Rheumatoid arthritis (RA) is a chronic inflammatory systemic autoimmune disease that affects more than 400,000 people in the UK commonly between the age of 40 and 60 years. It is an autoimmune disease, meaning it occurs when your body’s immune system attacks its own tissues. While there is no known cure for rheumatoid arthritis, there are treatments available to help manage symptoms and reduce pain. Let’s take a look at what rheumatoid arthritis symptoms are, how they are diagnosed, and what treatment options exist.
What is rheumatoid arthritis?
Rheumatoid arthritis is an autoimmune and inflammatory disease that affects the lining of your joints, called the synovium. If you have rheumatoid arthritis, your immune system releases antibodies that attack the lining of your synovium, causing pain and inflammation. This inflammation can lead to scarring and joint damage over time, as well as pain and swelling. Rheumatoid arthritis is often grouped among other rheumatic diseases, along with conditions such as lupus, gout, and fibromyalgia. If left untreated, passive stiffness can become severe and cause total ankylosis (commonly referred to as frozen joint). Early diagnosis and treatment are always recommended to help reduce symptom severity and risk of further long term damage.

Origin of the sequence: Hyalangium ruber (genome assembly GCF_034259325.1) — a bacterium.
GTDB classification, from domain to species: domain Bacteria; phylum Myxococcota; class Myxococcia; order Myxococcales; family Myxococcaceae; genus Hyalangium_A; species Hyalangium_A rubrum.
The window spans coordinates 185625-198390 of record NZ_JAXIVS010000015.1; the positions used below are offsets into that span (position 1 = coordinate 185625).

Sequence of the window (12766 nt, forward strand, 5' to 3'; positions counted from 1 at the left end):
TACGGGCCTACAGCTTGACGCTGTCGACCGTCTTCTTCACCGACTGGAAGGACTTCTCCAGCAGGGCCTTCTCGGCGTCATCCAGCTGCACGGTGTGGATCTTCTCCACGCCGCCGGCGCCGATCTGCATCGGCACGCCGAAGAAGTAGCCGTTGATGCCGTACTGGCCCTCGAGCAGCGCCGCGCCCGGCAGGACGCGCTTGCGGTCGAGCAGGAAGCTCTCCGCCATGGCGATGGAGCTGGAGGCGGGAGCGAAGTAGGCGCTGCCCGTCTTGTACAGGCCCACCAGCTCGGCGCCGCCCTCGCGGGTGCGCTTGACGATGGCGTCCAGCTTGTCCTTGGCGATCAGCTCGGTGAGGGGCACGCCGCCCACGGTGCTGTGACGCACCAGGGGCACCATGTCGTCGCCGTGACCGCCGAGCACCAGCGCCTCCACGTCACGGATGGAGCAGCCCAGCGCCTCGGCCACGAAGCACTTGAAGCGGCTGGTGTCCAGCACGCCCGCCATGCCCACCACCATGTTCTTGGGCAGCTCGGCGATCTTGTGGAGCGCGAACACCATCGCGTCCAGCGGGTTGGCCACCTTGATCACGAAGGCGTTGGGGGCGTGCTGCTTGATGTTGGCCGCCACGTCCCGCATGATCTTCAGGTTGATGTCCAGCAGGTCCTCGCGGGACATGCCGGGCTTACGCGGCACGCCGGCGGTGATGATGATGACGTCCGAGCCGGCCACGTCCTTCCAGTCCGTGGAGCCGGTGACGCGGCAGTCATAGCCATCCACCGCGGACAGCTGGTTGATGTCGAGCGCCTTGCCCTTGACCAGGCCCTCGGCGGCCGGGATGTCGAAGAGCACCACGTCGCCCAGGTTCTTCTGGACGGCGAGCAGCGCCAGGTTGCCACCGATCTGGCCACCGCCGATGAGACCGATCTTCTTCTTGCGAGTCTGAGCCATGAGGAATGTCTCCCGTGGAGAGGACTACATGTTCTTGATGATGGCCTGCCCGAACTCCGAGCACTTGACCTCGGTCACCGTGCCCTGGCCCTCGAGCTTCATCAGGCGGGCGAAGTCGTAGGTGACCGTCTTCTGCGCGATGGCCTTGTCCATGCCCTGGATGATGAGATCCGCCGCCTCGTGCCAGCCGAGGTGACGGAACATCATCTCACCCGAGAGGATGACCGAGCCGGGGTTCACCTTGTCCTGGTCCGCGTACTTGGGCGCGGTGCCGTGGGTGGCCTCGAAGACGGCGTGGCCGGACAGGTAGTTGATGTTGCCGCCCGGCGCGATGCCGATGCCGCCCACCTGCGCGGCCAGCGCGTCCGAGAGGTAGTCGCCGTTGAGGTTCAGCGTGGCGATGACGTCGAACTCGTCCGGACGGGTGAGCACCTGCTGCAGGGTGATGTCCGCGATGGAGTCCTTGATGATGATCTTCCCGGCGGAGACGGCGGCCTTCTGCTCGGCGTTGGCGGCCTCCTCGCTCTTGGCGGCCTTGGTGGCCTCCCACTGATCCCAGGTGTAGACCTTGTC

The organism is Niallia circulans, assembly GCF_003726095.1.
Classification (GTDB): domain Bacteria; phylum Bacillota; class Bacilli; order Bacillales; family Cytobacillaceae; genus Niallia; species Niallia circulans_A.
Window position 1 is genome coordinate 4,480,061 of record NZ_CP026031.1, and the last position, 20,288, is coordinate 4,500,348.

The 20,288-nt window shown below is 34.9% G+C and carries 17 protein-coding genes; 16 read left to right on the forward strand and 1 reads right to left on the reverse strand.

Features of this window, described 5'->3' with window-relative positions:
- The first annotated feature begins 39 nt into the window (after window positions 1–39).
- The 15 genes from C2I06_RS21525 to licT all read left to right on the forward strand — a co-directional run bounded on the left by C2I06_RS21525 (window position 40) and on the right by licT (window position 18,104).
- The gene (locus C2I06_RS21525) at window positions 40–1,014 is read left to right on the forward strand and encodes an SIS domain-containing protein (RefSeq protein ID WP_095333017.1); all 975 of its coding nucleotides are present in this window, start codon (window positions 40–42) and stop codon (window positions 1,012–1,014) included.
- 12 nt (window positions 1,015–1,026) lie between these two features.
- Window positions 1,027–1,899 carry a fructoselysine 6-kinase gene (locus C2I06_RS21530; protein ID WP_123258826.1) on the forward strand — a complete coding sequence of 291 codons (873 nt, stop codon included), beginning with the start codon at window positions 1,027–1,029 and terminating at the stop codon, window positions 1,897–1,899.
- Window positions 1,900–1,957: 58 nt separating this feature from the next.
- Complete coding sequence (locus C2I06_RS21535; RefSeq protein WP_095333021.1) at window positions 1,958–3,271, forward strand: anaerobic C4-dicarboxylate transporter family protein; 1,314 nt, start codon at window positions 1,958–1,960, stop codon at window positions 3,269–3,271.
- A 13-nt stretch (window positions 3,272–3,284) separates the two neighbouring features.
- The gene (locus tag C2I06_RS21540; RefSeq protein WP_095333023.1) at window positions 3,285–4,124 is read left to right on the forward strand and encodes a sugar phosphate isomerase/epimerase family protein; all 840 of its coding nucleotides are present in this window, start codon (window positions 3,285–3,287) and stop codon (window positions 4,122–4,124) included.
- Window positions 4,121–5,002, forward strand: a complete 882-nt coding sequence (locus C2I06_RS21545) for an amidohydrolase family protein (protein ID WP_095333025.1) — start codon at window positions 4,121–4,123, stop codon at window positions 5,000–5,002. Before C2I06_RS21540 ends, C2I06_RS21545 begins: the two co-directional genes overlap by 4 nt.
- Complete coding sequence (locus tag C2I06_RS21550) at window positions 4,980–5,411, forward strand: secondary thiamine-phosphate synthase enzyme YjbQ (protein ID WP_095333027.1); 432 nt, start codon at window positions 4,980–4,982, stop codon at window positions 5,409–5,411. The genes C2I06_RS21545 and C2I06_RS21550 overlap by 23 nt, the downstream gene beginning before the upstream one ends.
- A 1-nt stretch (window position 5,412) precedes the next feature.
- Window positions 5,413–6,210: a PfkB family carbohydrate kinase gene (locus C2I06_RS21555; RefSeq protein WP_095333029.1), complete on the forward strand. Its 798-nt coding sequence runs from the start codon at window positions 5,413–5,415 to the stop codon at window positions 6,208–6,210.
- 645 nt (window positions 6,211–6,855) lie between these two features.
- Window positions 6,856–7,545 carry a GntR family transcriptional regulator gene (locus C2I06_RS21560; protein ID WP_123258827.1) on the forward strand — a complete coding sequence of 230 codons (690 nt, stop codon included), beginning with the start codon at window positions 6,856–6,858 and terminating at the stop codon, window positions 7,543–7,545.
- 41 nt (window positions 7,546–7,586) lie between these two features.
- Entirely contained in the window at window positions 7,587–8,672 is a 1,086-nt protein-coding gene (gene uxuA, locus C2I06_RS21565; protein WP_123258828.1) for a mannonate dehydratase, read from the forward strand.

What are the three symptoms of rheumatoid arthritis?
The symptoms of RA can cause problems in any joint in the body, although the small joints in the hands and feet are often the first to be affected. Both sides of the body are usually affected at the same time, in the same way, but this doesn’t always happen. The symptoms of RA can be divided into three main categories: joint pain, joint stiffness and swelling, and warmth and redness.
Pain is one of the most common symptoms of rheumatoid arthritis impacting up to 75% of RA patients, and can take many forms. For some people, the pain may be mild and occasionally present. Others may experience frequent and more severe levels of discomfort that can interfere with daily activities. Some have described flu-like intensity and stiffness when symptoms are at their peak. Pain in rheumatoid arthritis typically affects joints, as well as tendons, ligaments, and even muscles in extreme cases. It often occurs in flare-ups or episodes that can last for days or even weeks before subsiding again. Common areas for arthritic pain include the hands, feet, knees, shoulders and neck but can affect any part of the body.